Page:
Chocolate and Beetroot Muffins- family favourite recipes

Beetroot was one of the few vegetables that did well this summer. Climbing beans were a disaster. Flowers failed to set and immature beans dropped off the plants. Very disappointing to see. But beetroot didn’t seem to mind the heat and drought. I write a weekly column for Garden News Magazine all about the fruit and vegetables I’ve harvested in the garden and what I’m making with them. It’s a fun project and I really look forward to my cooking and recipe-writing sessions. Sometimes the recipes come from my Mum who is a fabulous cook. Sometimes I delve into a lovely archive of recipes shared by my late mother-in-law Joan. Many happy memories swirl around as I make her famous flapjack and fruit cake recipes. Joan never came to visit without having a cake in her shopping bag. And we always looked forward to seeing what she’d got in her cake tin in the pantry at home. Some of the recipes are just ones I’ve devised for feeding my family of four (although the girls are grown up now and have homes of their own). Nothing too fancy or with too many ingredients. In fact, most recipes can be made with a few basic store-cupboard ingredients and what vegetables you might have in the veg basket or fridge. They don’t take hours to make either. I’ve always been frantically busy, so recipes have to be quick and easy. I’ve had some lovely letters and e mails from Garden News readers thanking me for the recipes which they say are simple to follow and tasty without taking too long to cook.

Here’s a recent column featuring deliciously moist beetroot and chocolate muffins. Have a go at making them and let me know how you get on. I freeze batches of beetroot in quantities required for these cakes, so I always have the ingredients to hand.

You can freeze the little cakes and they thaw out within minutes.

These photos were taken in the back-of-the house glass porch, the only sunny place at the time, and my pressed glass cake stand is balanced on top of an upturned laundry wicker basket! No one will know….

Beetroot from the garden
I grow a pinch of seed every 10-15cm and I let the beetroot grow in clusters. I carefully harvest the largest beetroot when needed, but leave the smaller ones to carry on growing.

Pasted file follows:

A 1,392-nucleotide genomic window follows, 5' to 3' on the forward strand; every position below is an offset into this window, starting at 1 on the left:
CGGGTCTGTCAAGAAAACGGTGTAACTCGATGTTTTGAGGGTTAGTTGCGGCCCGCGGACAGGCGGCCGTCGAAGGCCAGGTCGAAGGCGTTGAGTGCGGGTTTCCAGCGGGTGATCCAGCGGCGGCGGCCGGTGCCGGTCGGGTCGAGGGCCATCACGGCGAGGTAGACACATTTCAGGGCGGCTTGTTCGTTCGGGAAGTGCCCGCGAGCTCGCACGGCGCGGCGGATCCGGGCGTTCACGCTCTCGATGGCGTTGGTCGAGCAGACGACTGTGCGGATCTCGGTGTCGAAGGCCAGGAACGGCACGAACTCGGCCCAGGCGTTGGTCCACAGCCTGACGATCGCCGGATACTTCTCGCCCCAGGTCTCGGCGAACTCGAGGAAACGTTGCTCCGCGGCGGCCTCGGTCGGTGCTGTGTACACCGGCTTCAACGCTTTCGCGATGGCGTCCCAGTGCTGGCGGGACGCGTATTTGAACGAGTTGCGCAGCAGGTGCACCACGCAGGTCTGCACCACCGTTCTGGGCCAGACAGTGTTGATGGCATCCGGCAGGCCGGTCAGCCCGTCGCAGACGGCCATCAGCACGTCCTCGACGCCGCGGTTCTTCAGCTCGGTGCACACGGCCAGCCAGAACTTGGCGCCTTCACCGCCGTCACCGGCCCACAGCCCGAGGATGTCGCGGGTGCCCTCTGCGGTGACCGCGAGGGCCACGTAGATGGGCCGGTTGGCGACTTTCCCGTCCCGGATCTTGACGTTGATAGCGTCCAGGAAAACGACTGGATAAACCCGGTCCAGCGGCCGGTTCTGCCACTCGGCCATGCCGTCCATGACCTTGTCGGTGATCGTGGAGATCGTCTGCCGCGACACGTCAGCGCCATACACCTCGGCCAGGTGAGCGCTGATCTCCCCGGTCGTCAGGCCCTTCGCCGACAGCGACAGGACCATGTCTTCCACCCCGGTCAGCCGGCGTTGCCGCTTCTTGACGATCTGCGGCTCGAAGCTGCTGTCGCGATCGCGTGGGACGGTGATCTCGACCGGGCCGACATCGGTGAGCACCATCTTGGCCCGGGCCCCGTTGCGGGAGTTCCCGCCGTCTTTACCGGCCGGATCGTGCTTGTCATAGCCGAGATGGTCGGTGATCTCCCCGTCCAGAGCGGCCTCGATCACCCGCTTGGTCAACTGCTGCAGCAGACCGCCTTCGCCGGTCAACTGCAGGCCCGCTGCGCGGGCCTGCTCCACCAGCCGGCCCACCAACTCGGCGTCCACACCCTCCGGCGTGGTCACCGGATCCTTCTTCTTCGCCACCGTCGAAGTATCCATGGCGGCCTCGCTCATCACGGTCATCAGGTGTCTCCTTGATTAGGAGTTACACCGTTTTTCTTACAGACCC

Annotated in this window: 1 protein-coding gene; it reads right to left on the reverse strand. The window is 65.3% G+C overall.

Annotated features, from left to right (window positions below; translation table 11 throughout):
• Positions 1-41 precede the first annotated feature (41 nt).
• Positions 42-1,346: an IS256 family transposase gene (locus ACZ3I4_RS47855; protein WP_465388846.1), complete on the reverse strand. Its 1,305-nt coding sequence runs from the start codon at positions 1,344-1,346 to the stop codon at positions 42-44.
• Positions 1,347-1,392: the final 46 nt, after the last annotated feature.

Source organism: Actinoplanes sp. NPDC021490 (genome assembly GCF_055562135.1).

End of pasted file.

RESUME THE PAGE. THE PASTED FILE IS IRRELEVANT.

When I was searching my i-pad archives for photos of beetroot, the computer offered these hyacinths. Just shows you, machines and computers still aren’t as clever as humans….yet! It made me laugh. I hope it makes you smile too. Enjoy your gardening week.

For the avoidance of doubt, please don’t eat hyacinths! They are poisonous.

13 thoughts on “Chocolate and Beetroot Muffins- family favourite recipes

  1. Have you ever made this as a big cake, Karen? Incidentally, going on taste, Aldi’s chocolate (they ahve 70% and 85%, the latter being my all-time favourite) is superior to Lindt’s. in my opinion any way, and of course it is much cheaper

    Liked by 1 person

    • I’ve made it as a tea loaf size cake. I’m going to try Aldi’s chocolate. I must admit, I bought the Lindt at the co-op when they had it half price. I bought rather a lot…. 😂. But then, I’ve lost a lot of weight so have a good excuse to eat more cake and chocolate. Do let me know if you make it as a big cake. I broke the chocolate into quite small pieces, but they didn’t melt and made a nice crunchy middle to the cake. Have a lovely weekend. Karen x


    • Thank you Jan. I usually have a few draws in my freezer full of beans for winter. None this year. Luckily I’ve sown some late kale, cabbage, chard and spinach which might be very small, but will help with winter greens. I forgot to say, you can freeze these little cakes and they thaw out within minutes. The chocolate type I recommend is needed, as this makes the flavour. I chop it up so there any tiny chunks which melt when you eat them. Enjoy! Karen x


  2. Yes, the hyacinth bulbs did make me laugh Karen! 😃 The muffins look delicious and I must remember this recipe for next summer when I have beetroot again. Mine (my first homegrown this year) were also a great success despite the heat, but cooking them in the heat was a chore! I had no idea you could freeze beetroot. I presume you cook it first and then dice it? Thanks for sharing!

    Liked by 1 person

    • Thank you Cathy. Glad it made you smile too! Yes, cook and slice it so that it thaws out quickly. I put the slices on a tray so the beetroot is ‘free flowing’ and not stuck together. You can also store them in dry compost or sand in a potting shed, but we have to keep an eye on the mice who like them, and also it’s much easier to get some out of the freezer than go over the potting shed for it. Hope you are having a great week. Karen x

      Liked by 1 person

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